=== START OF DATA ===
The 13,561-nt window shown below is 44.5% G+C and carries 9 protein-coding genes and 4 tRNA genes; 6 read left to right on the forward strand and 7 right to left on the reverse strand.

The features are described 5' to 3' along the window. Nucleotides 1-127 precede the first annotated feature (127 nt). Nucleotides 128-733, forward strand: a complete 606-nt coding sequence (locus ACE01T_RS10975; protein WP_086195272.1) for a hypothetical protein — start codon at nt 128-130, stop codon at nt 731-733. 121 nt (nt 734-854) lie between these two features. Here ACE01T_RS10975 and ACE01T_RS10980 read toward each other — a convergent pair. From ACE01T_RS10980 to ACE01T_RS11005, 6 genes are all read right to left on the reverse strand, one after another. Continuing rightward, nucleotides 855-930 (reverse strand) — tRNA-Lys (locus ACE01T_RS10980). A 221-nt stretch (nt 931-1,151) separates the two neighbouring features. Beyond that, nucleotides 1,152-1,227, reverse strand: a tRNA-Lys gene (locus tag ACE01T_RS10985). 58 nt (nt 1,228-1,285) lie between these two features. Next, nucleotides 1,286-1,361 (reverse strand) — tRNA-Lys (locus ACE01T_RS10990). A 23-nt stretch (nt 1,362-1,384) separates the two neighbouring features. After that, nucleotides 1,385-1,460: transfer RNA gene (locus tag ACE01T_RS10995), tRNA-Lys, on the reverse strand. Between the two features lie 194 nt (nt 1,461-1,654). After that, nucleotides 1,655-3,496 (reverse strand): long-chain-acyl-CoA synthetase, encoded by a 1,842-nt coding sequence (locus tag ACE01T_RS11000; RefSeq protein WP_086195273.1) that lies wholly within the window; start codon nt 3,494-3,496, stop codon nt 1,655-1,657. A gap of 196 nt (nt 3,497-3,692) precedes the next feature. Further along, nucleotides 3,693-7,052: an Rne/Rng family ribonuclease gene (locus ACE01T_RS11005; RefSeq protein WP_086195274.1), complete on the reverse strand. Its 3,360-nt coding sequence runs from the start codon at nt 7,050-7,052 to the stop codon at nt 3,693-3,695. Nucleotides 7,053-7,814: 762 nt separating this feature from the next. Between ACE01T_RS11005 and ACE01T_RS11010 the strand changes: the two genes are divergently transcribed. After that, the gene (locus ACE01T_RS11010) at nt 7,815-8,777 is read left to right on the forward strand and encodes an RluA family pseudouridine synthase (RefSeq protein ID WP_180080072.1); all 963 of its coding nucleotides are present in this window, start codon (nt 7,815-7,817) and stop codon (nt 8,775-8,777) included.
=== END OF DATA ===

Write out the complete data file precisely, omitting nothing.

The 13,561-nt window shown below is 44.5% G+C and carries 9 protein-coding genes and 4 tRNA genes; 6 read left to right on the forward strand and 7 right to left on the reverse strand.

The features are described 5' to 3' along the window. Nucleotides 1-127 precede the first annotated feature (127 nt). Nucleotides 128-733, forward strand: a complete 606-nt coding sequence (locus ACE01T_RS10975; protein WP_086195272.1) for a hypothetical protein — start codon at nt 128-130, stop codon at nt 731-733. 121 nt (nt 734-854) lie between these two features. Here ACE01T_RS10975 and ACE01T_RS10980 read toward each other — a convergent pair. From ACE01T_RS10980 to ACE01T_RS11005, 6 genes are all read right to left on the reverse strand, one after another. Continuing rightward, nucleotides 855-930 (reverse strand) — tRNA-Lys (locus ACE01T_RS10980). A 221-nt stretch (nt 931-1,151) separates the two neighbouring features. Beyond that, nucleotides 1,152-1,227, reverse strand: a tRNA-Lys gene (locus tag ACE01T_RS10985). 58 nt (nt 1,228-1,285) lie between these two features. Next, nucleotides 1,286-1,361 (reverse strand) — tRNA-Lys (locus ACE01T_RS10990). A 23-nt stretch (nt 1,362-1,384) separates the two neighbouring features. After that, nucleotides 1,385-1,460: transfer RNA gene (locus tag ACE01T_RS10995), tRNA-Lys, on the reverse strand. Between the two features lie 194 nt (nt 1,461-1,654). After that, nucleotides 1,655-3,496 (reverse strand): long-chain-acyl-CoA synthetase, encoded by a 1,842-nt coding sequence (locus tag ACE01T_RS11000; RefSeq protein WP_086195273.1) that lies wholly within the window; start codon nt 3,494-3,496, stop codon nt 1,655-1,657. A gap of 196 nt (nt 3,497-3,692) precedes the next feature. Further along, nucleotides 3,693-7,052: an Rne/Rng family ribonuclease gene (locus ACE01T_RS11005; RefSeq protein WP_086195274.1), complete on the reverse strand. Its 3,360-nt coding sequence runs from the start codon at nt 7,050-7,052 to the stop codon at nt 3,693-3,695. Nucleotides 7,053-7,814: 762 nt separating this feature from the next. Between ACE01T_RS11005 and ACE01T_RS11010 the strand changes: the two genes are divergently transcribed. After that, the gene (locus ACE01T_RS11010) at nt 7,815-8,777 is read left to right on the forward strand and encodes an RluA family pseudouridine synthase (RefSeq protein ID WP_180080072.1); all 963 of its coding nucleotides are present in this window, start codon (nt 7,815-7,817) and stop codon (nt 8,775-8,777) included.